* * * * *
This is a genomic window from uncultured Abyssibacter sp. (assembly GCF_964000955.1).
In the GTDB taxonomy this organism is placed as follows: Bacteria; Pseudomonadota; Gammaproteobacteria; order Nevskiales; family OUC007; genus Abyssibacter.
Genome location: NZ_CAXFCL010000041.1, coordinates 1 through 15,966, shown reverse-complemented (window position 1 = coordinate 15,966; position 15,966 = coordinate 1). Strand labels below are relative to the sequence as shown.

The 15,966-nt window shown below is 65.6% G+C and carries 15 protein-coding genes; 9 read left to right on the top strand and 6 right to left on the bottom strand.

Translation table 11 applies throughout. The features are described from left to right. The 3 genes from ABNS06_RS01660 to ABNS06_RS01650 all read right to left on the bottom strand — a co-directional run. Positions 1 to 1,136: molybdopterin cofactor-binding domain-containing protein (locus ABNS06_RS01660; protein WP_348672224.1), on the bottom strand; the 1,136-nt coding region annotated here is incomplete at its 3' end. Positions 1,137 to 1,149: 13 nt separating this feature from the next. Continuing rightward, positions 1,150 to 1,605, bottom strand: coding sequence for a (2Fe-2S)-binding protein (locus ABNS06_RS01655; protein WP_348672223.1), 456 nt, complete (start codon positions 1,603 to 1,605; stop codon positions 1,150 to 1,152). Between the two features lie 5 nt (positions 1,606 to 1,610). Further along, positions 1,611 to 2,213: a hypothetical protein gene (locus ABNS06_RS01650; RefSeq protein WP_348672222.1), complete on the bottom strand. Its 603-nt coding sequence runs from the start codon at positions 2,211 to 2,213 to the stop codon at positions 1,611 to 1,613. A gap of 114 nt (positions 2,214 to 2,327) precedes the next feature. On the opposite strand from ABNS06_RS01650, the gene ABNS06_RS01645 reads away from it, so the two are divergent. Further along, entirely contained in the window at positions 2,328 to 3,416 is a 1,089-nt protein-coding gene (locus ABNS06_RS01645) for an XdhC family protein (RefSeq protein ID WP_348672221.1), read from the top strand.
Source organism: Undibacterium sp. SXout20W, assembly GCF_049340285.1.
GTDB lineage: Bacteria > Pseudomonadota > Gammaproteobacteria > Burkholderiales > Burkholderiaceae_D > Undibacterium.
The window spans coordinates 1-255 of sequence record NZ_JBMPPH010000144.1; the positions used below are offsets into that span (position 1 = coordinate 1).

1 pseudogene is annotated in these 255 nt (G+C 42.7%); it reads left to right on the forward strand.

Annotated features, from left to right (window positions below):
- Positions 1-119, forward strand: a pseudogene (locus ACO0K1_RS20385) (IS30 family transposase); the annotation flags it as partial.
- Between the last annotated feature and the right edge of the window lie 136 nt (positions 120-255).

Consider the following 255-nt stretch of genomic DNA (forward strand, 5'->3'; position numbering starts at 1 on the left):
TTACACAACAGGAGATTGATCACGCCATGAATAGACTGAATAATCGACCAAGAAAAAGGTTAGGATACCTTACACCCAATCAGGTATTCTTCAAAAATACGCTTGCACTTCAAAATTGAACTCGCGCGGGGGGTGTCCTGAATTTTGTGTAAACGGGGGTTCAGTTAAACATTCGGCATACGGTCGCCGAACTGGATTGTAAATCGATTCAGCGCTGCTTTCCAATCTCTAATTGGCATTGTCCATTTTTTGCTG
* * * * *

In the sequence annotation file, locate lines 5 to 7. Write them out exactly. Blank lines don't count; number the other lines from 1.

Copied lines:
Translation table 11 applies throughout. The features are described from left to right. The 3 genes from ABNS06_RS01660 to ABNS06_RS01650 all read right to left on the bottom strand — a co-directional run. Positions 1 to 1,136: molybdopterin cofactor-binding domain-containing protein (locus ABNS06_RS01660; protein WP_348672224.1), on the bottom strand; the 1,136-nt coding region annotated here is incomplete at its 3' end. Positions 1,137 to 1,149: 13 nt separating this feature from the next. Continuing rightward, positions 1,150 to 1,605, bottom strand: coding sequence for a (2Fe-2S)-binding protein (locus ABNS06_RS01655; protein WP_348672223.1), 456 nt, complete (start codon positions 1,603 to 1,605; stop codon positions 1,150 to 1,152). Between the two features lie 5 nt (positions 1,606 to 1,610). Further along, positions 1,611 to 2,213: a hypothetical protein gene (locus ABNS06_RS01650; RefSeq protein WP_348672222.1), complete on the bottom strand. Its 603-nt coding sequence runs from the start codon at positions 2,211 to 2,213 to the stop codon at positions 1,611 to 1,613. A gap of 114 nt (positions 2,214 to 2,327) precedes the next feature. On the opposite strand from ABNS06_RS01650, the gene ABNS06_RS01645 reads away from it, so the two are divergent. Further along, entirely contained in the window at positions 2,328 to 3,416 is a 1,089-nt protein-coding gene (locus ABNS06_RS01645) for an XdhC family protein (RefSeq protein ID WP_348672221.1), read from the top strand.
Source organism: Undibacterium sp. SXout20W, assembly GCF_049340285.1.
GTDB lineage: Bacteria > Pseudomonadota > Gammaproteobacteria > Burkholderiales > Burkholderiaceae_D > Undibacterium.